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Haemostasis
is a physiological process of blood clotting and dissolution of the clot,
following by repair of the injured tissue. It results from interplay of
vascular endothelium, platelets, coagulation factors, anti coagulation
mechanisms and fibrinolytic system. The fluidity of blood in the absence of
injury is maintained by the balance between pro-coagulant pathway, and the
mechanisms that inhibit the pro-coagulant pathway. Imbalance between the two
mechanisms, for example during clinical illnesses or preoperative period,
predisposes a patient to either bleeding or thrombosis (Palta S et al., 2014).

To stop
bleeding after injury a complex process is initiated within seconds. After
vasoconstriction, which reduces blood flow, begins the first phase of
haemostasis –primary haemostasis. The primary haemostasis leads to the
formation of initial platelet plug. Activated platelets adhere to the site of
injured tissue and to each other, plugging the injury. This patch is temporary
and will be replaced by a clot during coagulation, in the phase of secondary
haemostasis (Gale AJ, 2011).

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Platelets
derived from megakaryocytes are the main player in the primary haemostasis
(Schulze et al., 2005). In health they do not adhere to surfaces of vessels or
to each other, but after injury platelets are exposed to subendothelial matrix
that leads to activation and adhesion of platelets into haemostatic plug

Platelets
play a central role in haemostasis providing proper flow of sequential events
after injuries: platelet adhesion, activation, aggregation, and expression of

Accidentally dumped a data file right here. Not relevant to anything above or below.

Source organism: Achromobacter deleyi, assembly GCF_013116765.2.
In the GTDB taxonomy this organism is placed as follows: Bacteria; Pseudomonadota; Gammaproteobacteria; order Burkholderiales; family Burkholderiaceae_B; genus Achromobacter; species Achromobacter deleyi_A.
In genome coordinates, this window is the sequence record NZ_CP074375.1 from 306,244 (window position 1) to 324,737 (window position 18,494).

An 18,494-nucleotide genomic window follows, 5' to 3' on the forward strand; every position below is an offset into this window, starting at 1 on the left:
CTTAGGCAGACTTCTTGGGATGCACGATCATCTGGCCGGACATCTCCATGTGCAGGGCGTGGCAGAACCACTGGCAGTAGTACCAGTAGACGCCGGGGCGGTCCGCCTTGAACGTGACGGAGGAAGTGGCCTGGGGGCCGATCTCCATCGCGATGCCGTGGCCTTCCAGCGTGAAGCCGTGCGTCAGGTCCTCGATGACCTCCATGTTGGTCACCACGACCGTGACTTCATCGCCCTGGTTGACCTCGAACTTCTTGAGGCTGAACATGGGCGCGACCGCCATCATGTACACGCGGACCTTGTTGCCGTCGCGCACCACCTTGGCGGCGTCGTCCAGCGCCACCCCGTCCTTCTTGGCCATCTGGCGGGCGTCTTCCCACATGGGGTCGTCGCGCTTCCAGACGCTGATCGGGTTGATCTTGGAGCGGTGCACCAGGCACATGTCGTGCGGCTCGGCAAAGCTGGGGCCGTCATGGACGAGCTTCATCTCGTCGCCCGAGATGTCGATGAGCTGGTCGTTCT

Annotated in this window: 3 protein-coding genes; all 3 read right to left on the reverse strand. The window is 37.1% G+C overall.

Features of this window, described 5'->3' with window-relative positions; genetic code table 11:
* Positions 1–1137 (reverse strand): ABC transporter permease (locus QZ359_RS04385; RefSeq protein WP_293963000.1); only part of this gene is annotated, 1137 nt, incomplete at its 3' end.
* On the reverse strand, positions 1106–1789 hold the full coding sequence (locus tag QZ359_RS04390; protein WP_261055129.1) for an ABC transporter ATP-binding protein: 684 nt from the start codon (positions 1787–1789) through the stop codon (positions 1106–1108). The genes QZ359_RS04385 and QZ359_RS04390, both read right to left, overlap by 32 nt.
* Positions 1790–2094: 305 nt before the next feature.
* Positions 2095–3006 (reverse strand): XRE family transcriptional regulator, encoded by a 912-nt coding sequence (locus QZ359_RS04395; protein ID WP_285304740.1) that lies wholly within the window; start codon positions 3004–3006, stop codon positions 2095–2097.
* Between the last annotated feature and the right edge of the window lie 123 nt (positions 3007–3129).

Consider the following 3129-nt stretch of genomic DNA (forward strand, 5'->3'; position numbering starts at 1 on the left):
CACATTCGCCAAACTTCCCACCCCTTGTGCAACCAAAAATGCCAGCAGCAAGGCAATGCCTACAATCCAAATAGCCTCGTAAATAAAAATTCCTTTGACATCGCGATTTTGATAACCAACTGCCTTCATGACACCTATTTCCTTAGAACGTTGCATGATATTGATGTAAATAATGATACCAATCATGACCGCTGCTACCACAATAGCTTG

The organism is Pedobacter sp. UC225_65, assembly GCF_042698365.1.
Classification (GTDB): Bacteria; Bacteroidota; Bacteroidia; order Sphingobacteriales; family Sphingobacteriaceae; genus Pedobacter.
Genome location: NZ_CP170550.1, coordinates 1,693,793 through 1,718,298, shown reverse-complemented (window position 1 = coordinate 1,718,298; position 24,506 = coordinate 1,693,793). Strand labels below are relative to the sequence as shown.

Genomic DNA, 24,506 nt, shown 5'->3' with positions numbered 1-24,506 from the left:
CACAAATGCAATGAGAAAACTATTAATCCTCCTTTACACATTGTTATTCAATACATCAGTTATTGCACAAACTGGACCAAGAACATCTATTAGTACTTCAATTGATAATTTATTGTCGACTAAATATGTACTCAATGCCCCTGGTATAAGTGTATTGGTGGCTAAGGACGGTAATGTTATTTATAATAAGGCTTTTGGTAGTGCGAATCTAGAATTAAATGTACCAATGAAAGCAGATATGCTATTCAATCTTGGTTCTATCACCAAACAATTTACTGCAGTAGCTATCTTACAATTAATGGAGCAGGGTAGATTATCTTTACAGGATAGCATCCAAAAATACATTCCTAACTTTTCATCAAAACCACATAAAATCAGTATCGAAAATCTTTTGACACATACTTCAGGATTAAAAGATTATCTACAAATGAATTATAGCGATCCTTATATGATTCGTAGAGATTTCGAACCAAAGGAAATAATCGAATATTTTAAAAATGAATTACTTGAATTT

procoagulant activity. Thus, they are involved in cell-based thrombin
generation, which amplifies the blood coagulation cascade, by supplying a
procoagulant surface provided by the phospholipids of the platelet plasma
membrane on which the coagulation enzyme complexes can be assembled (Hou Y et
al., 2015).

Different
transmembrane receptors are embedded in the platelet membrane, which act in
cell signalling providing activation and adhesion of thrombocytes: integrins
(?IIb?3, ?2?1, ?5?1, ?6?1, ?V?3), leucine-rich repeated (LRR) receptors
(Glycoprotein GP Ib/IX/V, Toll-like receptors), G-protein coupled seven
transmembrane receptors (PAR-1 and PAR-4 thrombin receptors, P2Y1 and P2Y12ADP
receptors, TP? and TP? TxA2 receptors), proteins belonging to the
immunoglobulin super family (GP VI, Fc?RIIA), C-type lectin receptors
(P-selectin), tyrosine kinase receptors (thrombopoietin receptor, Gas-6,
ephrins and Eph kinases) and a lot of other types (e.g. CD63, CD36, P-selectin
ligand 1, TNF receptor) (Figure 2) (Rivera J et al, 2009). It has been also
known that some of receptors are involved in other platelet functions such as
inflammation, tumor growth and metastasis, or immunological response (Rivera J
et al., 2009; Clemetson KJ & Clemetson JM, 2007).

Upon
endothelial injury plasma protein called von Willebrand factor (VWF) binds to
the exposed collagen. Platelets move to the site of injury and become activated
through the binding to the VWF via glycoprotein (GPIb) and to the collagen via
GPVI and ?2?1receptors. After activation, the GPIIb:IIIa (?IIb?3)-receptor
changes conformation and binds fibrinogen or VWF, initiating platelet
aggregation. To support the aggregation and to recruit unactivated circulating